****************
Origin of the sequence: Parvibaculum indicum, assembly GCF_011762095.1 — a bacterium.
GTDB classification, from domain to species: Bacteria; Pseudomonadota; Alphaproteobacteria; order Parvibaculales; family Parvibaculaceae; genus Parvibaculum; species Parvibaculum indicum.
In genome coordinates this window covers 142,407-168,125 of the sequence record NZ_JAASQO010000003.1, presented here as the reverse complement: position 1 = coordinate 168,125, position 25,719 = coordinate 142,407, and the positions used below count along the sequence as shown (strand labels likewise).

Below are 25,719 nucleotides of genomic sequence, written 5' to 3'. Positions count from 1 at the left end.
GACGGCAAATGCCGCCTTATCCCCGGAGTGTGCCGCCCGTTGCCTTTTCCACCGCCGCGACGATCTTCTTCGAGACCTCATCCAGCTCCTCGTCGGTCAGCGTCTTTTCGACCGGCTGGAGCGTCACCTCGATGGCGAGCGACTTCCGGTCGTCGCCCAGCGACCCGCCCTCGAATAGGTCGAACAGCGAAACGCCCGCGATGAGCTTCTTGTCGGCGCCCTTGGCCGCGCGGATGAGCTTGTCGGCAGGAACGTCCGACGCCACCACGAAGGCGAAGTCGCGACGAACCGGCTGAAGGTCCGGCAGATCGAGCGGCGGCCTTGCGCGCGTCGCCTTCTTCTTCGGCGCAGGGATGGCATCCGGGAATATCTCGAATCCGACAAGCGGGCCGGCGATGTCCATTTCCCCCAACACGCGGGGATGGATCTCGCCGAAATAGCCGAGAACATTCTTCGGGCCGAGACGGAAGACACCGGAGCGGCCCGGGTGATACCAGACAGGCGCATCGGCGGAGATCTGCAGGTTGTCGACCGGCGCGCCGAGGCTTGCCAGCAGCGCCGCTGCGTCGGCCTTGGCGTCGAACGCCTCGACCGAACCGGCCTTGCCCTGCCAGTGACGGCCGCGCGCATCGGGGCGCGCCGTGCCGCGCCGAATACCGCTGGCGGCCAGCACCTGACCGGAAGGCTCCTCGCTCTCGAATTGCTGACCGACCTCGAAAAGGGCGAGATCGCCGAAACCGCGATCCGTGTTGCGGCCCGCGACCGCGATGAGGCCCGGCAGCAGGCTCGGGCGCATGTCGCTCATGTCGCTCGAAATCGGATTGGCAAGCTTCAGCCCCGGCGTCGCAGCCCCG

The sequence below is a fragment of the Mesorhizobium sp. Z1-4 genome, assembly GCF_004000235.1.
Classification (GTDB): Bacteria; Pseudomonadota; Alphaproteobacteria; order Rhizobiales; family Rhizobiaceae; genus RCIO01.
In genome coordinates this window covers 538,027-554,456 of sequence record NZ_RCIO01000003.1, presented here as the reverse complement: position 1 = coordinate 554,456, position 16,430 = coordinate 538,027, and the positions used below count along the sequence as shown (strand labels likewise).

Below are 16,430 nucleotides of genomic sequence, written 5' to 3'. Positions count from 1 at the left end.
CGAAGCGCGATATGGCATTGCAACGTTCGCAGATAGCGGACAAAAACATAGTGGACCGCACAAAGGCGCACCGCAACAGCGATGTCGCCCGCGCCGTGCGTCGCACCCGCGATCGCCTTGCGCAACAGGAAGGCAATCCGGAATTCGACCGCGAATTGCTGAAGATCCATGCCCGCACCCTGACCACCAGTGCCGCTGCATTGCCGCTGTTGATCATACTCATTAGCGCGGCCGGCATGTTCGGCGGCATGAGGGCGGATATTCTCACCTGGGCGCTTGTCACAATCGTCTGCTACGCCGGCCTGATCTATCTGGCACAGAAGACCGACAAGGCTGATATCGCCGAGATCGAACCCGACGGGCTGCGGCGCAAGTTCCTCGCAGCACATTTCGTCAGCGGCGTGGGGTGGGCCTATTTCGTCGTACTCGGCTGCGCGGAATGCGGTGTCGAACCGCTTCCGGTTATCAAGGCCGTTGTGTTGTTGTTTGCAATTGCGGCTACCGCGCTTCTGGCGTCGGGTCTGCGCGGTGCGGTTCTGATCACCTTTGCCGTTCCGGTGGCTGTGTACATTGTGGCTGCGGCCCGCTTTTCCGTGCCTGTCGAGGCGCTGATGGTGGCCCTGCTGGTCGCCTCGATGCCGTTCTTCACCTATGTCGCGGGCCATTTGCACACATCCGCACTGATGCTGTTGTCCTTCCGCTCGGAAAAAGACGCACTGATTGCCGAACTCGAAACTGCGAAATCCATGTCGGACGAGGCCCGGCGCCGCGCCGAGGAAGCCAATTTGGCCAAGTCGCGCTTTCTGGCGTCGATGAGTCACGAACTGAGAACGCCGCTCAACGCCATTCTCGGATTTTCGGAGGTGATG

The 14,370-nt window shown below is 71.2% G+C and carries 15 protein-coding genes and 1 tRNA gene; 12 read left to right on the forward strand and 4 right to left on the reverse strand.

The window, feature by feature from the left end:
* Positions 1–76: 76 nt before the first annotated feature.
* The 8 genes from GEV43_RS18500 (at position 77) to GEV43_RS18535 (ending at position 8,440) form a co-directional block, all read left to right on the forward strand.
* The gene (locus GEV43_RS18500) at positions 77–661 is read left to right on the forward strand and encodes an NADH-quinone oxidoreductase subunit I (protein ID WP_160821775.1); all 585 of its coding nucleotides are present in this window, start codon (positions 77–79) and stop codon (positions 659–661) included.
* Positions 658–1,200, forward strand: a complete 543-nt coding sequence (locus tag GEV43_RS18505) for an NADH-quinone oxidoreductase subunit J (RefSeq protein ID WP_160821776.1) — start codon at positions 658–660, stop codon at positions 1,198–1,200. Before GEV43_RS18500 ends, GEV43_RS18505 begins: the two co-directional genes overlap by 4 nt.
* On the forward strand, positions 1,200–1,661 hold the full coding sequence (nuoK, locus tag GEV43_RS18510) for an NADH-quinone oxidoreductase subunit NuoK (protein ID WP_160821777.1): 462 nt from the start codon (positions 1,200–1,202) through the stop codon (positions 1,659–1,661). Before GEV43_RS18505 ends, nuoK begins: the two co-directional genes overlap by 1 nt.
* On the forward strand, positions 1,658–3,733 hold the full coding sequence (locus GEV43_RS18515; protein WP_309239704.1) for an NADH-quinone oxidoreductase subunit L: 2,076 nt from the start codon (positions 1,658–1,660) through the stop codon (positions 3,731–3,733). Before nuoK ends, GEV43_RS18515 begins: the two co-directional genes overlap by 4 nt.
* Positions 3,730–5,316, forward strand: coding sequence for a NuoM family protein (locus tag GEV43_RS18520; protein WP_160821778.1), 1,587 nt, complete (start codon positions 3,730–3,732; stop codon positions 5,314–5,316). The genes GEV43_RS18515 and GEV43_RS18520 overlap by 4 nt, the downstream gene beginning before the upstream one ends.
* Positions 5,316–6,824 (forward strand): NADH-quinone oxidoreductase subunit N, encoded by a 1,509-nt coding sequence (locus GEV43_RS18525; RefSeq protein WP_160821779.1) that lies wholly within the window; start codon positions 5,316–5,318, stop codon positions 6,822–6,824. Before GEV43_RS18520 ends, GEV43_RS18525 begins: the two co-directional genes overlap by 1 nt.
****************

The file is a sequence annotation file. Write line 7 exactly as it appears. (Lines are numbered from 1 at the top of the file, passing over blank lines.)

Classification (GTDB): Bacteria; Pseudomonadota; Alphaproteobacteria; order Rhizobiales; family Rhizobiaceae; genus RCIO01.